Knaresborough Connectors aim to bring community together in ‘living rooms’
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Last updated Oct 21, 2022
Community living rooms will be set up at Chain Lane Community Centre and Knaresborough Library
Community living rooms will be set up at Chain Lane Community Centre and Knaresborough Library

A community organisation in Knaresborough is hoping to bring people together for mutual support through the cost of living crisis.

Knaresborough Connectors is establishing a number of “public living rooms” – a home from home offering a comfortable, warm space to be.

Rather than inviting the elderly or vulnerable to sit in them, though, the group is keen to ensure the whole community comes together through the rooms for everyone’s benefit.

Director Nick Garrett said:

“We aren’t going for the idea of welcoming in poor people from the cold. All the evidence says if you target towards frail, elderly people, they don’t come. This is for anyone and everyone.

“The rooms will be like someone’s living room at home: warm and comfy and with nice furnishings.

“[Knaresborough councillor] Hannah Gostlow’s background is in interior design. She’s designing some really cool-looking living rooms for us.”

The first community living room will be in Knaresborough Library‘s chill-out zone, which is currently being designed and transformed by volunteers.

A further two will follow at Chain Lane Community Hub and Gracious Street Methodist Church. There will also be a co-working space at 8 York Place.

The aim is for people to use them as a social space. They might go there to knit, to have a cup of tea or watch TV, or to play board games or read books. While there, they might meet others who want to learn to knit or play a game, or who might simply want someone to talk to.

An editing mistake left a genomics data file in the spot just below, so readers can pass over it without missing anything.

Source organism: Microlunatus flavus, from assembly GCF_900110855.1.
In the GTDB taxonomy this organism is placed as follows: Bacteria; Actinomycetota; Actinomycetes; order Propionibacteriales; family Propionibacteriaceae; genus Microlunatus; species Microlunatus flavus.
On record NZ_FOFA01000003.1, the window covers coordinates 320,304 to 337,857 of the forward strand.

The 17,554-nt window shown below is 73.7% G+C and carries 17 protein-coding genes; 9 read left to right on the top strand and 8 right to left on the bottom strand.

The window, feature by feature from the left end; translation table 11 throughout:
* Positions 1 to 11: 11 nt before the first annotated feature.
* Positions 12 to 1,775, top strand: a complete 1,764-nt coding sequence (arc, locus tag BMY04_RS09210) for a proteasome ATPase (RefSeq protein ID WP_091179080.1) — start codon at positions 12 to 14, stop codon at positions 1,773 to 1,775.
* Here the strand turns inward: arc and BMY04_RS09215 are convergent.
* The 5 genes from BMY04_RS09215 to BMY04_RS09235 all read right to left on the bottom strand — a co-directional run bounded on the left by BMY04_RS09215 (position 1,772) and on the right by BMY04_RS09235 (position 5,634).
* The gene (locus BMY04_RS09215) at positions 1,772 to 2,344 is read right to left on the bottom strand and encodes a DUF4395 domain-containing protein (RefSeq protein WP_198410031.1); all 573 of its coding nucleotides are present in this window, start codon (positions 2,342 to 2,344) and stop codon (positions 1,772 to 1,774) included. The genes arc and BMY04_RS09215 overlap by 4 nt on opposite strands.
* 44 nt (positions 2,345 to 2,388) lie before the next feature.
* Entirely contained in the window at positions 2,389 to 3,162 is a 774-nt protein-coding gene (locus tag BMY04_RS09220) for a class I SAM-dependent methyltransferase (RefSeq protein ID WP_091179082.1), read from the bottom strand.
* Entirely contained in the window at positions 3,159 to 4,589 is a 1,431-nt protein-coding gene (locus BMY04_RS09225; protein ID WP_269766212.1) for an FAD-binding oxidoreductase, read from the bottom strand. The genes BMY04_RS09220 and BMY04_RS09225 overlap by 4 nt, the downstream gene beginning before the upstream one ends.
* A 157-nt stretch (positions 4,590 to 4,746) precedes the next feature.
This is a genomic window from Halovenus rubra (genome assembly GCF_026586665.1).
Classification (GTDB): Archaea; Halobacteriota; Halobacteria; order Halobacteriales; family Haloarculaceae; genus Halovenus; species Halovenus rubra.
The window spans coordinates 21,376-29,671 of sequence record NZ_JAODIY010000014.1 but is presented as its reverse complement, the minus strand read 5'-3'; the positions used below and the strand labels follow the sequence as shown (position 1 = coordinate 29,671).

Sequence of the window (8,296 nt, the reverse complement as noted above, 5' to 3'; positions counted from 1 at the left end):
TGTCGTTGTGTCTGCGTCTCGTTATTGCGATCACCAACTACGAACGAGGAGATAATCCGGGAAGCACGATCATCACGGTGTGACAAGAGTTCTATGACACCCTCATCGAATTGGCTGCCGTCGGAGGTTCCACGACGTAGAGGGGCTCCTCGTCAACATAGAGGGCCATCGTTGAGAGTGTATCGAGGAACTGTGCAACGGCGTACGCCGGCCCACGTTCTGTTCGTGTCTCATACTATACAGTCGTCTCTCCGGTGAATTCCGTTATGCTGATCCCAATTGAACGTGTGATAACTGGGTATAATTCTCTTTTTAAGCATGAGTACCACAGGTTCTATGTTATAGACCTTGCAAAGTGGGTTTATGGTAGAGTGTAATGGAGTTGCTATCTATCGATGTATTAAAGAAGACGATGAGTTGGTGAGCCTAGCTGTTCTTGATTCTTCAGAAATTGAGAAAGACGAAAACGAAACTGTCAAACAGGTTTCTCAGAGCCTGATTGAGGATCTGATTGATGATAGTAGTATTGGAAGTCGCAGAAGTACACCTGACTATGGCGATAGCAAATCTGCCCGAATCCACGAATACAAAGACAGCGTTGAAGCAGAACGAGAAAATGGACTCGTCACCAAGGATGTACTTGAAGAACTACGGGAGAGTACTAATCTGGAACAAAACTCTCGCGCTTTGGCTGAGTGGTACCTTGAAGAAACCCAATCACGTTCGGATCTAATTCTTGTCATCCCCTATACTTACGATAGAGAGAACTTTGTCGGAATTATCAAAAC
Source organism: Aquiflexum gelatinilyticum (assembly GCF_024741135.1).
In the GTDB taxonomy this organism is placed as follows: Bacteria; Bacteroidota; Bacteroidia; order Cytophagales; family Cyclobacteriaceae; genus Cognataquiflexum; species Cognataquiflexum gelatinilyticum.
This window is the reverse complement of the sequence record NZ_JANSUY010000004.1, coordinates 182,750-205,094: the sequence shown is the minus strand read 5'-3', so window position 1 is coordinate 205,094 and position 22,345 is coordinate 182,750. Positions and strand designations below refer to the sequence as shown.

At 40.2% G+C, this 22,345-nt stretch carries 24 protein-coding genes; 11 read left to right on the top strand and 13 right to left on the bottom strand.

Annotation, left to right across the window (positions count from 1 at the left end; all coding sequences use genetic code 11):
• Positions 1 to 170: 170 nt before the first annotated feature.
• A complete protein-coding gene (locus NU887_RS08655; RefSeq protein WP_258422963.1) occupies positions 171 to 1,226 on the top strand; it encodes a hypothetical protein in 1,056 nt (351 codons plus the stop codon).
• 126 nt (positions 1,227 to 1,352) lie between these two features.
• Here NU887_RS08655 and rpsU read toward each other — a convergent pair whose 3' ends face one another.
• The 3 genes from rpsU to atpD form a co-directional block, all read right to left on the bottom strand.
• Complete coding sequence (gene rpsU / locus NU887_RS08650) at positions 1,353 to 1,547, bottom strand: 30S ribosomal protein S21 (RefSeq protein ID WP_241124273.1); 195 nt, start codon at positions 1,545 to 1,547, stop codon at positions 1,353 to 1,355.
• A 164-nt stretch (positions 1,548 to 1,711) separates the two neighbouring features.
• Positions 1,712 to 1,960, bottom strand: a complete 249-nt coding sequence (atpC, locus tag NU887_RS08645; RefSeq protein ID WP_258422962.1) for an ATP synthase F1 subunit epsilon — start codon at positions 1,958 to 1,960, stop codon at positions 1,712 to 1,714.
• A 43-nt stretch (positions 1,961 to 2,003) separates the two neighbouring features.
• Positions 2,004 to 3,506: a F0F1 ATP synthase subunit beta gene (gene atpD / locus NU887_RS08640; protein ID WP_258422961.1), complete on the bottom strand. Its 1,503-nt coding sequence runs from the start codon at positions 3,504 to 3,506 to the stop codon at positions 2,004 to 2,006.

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Mr Garrett said the community living rooms would run alongside support from Resurrected Bites, which runs a community grocery and a pay-as-you-feel cafe in the town.

Knaresborough Connectors is also using social prescribing, encouraging people and businesses in the community to refer others to its team to access what they need.

He said:

“There was a hairdresser in Knaresborough who was cutting a customer’s hair and he told her he was on the brink of homelessness. She contacted us through someone else and he’s now been rehoused.

“There will be lots of people like that coming out of the woodwork because they can’t afford things. There’s also lots of support and advice from Knaresborough Connectors.”

The group is now urging everyone in the town to get involved in one of three ways: engaging with people simply by saying hello, using talents and gifts to help others, and sharing what they can, such as donating to local charity shops and community organisations.

Mr Garrett said research showed reducing social isolation also helped to relieve pressure on the NHS as people were less likely to visit the GP or be admitted to hospital if they were well supported in the community.

By engaging people who are struggling to be part of the network of support, Mr Garrett said everyone could make a difference for each other.

For more details, visit the Warm and Welcome page of the Knaresborough Connectors website.

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